Arbitrary Justice The Power of the American Prosecutor

ISBN-10: 0195384733
ISBN-13: 9780195384734
Edition: 2009
Authors: Angela J. Davis
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Description: What happens when public prosecutors, the most powerful officials in the criminal justice system, seek convictions instead of justice? Why are cases involving well-to-do victims often prosecuted more vigorously than those involving poor victims? Why  More...

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Book details

List price: $24.50
Copyright year: 2009
Publisher: Oxford University Press
Publication date: 4/27/2009
Binding: Paperback
Pages: 280
Size: 6.00" wide x 9.00" long x 1.00" tall
Weight: 0.880
Language: English

What happens when public prosecutors, the most powerful officials in the criminal justice system, seek convictions instead of justice? Why are cases involving well-to-do victims often prosecuted more vigorously than those involving poor victims? Why do wealthy defendants frequently enjoy more lenient plea bargains than the disadvantaged? In this eye-opening work, Angela J. Davis shines a much-needed light on the power of American prosecutors, revealing how the day-to-day practice of even the most well-intentioned prosecutors can result in unequal treatment of defendants and victims. Ranging from mandatory minimum sentencing laws that enhance prosecutorial control over the outcome of cases, to the increasing politicization of the office, Davis uses powerful stories of individuals caught in the system to demonstrate how the perfectly legal exercise of prosecutorial discretion can result in gross inequities in criminal justice. For the paperback edition, Davis provides a new Afterword which covers such recent incidents of prosecutorial abuse as the Jena Six case, the Duke lacrosse case, the Department of Justice firings, and more.

Angela J. Davis is a professor of Law at the American University Washington College of Law where she teaches Criminal Law, Criminal Procedure, and Criminal Defense: Theory and Practice. Professor Davis has been a Visiting Professor at George Washington University Law School and Georgetown University Law Center. She has served on the adjunct faculty at George Washington, Georgetown, and Harvard Law Schools. Professor Davis is the author of Arbitrary Justice: The Power of the American Prosecutor (Oxford University Press, 2007), the co-editor of Trial Stories (with Professor Michael E. Tigar) (Foundation Press, 2007), and a co-author of the 6th edition of Basic Criminal Procedure (with Professors Stephen Saltzburg and Daniel Capra) (Thomson West 2012). Professor Davis' other publications include articles and book chapters on prosecutorial discretion and racism in the criminal justice system. Professor Davis received the American University Faculty Award for Outstanding Teaching in a Full-Time Appointment in 2002, the American University Faculty Award for Outstanding Scholarship in 2009, and the Washington College of Law's Pauline Ruyle Moore award for scholarly contribution in the area of public law in 2000 and 2009. Professor Davis' book Arbitrary Justice won the Association of American Publishers 2007 Professional and Scholarly Publishing Division Award for Excellence in the Law and Legal Studies Division. She was awarded a Soros Senior Justice Fellowship in 2004. Professor Davis is a graduate of Howard University and Harvard Law School. She serves on the Board of Trustees of the Sentencing Project and the Southern Center for Human Rights.Professor Davis served as the Executive Director of the National Rainbow Coalition from 1994 - 1995. From 1991 - 1994, she was the Director of the Public Defender Service for the District of Columbia ("PDS"). She also served as the Deputy Director from 1988 - 1991 and as a staff attorney at PDS from 1982 - 1988, representing indigent juveniles and adults charged with crimes. Professor Davis is a former law clerk of the Honorable Theodore R. Newman of the District of Columbia Court of Appeals. nbsp;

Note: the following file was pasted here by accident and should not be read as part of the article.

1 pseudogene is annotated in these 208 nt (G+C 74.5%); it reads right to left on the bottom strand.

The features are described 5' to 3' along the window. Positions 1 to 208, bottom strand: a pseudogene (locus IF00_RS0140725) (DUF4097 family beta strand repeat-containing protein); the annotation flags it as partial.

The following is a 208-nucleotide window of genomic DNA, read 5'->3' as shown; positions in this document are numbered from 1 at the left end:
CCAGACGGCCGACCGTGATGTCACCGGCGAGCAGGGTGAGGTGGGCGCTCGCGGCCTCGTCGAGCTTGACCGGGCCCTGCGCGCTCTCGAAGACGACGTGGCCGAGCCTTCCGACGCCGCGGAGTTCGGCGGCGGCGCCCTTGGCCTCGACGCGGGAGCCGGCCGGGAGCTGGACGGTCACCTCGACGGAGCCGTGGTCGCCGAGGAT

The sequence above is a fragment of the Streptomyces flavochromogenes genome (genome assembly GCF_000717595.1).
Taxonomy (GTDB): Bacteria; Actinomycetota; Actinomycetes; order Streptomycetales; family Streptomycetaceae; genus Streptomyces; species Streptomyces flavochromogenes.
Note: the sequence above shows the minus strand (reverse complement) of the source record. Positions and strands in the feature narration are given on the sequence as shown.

Prosecutorial Discretion: Power and Privilege
The Power to Charge
Let's Make a Deal: The Power of the Plea Bargain
Prosecutors and the Victims of Crime
Prosecutors and the Death Penalty
Federal Prosecutors and the Power of the Attorney General
Prosecutorial Misconduct: The Abuse of Power and Discretion
Prosecutorial Ethics
Prosecutorial Accountability
Prospects for Reform
Afterword
Notes
Index

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